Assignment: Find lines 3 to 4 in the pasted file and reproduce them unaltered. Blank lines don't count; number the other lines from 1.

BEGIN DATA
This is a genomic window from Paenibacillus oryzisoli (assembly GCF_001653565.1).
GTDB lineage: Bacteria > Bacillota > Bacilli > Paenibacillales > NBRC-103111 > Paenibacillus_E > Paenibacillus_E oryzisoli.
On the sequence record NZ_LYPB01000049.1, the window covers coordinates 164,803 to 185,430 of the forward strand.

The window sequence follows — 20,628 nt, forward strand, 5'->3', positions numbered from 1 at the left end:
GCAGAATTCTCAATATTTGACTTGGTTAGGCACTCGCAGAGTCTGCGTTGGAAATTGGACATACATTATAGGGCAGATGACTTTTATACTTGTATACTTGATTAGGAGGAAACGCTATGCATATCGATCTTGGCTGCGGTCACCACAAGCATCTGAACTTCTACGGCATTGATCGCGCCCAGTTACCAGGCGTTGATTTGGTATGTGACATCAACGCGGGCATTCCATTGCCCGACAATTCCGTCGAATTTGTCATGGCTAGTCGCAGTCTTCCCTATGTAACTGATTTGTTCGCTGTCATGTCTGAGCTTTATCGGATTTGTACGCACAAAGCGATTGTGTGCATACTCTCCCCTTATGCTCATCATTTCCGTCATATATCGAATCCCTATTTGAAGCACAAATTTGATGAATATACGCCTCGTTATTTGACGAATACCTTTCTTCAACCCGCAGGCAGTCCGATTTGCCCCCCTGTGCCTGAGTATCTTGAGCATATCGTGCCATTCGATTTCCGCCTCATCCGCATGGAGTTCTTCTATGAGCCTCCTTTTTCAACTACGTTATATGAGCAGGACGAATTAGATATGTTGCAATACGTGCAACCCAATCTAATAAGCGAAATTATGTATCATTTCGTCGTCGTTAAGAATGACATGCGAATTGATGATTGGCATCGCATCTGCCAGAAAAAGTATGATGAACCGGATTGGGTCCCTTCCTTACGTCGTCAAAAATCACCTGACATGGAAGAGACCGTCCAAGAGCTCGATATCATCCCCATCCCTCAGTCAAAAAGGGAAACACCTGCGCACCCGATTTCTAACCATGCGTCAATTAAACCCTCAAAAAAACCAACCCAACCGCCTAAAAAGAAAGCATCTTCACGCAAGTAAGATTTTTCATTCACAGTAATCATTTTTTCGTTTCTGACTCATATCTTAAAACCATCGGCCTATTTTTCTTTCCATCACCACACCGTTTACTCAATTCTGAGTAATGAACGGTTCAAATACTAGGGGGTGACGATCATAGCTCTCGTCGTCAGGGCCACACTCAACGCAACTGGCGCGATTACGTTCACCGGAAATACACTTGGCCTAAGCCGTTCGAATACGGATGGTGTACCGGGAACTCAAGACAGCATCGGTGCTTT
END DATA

On the sequence record NZ_LYPB01000049.1, the window covers coordinates 164,803 to 185,430 of the forward strand.

The window sequence follows — 20,628 nt, forward strand, 5'->3', positions numbered from 1 at the left end: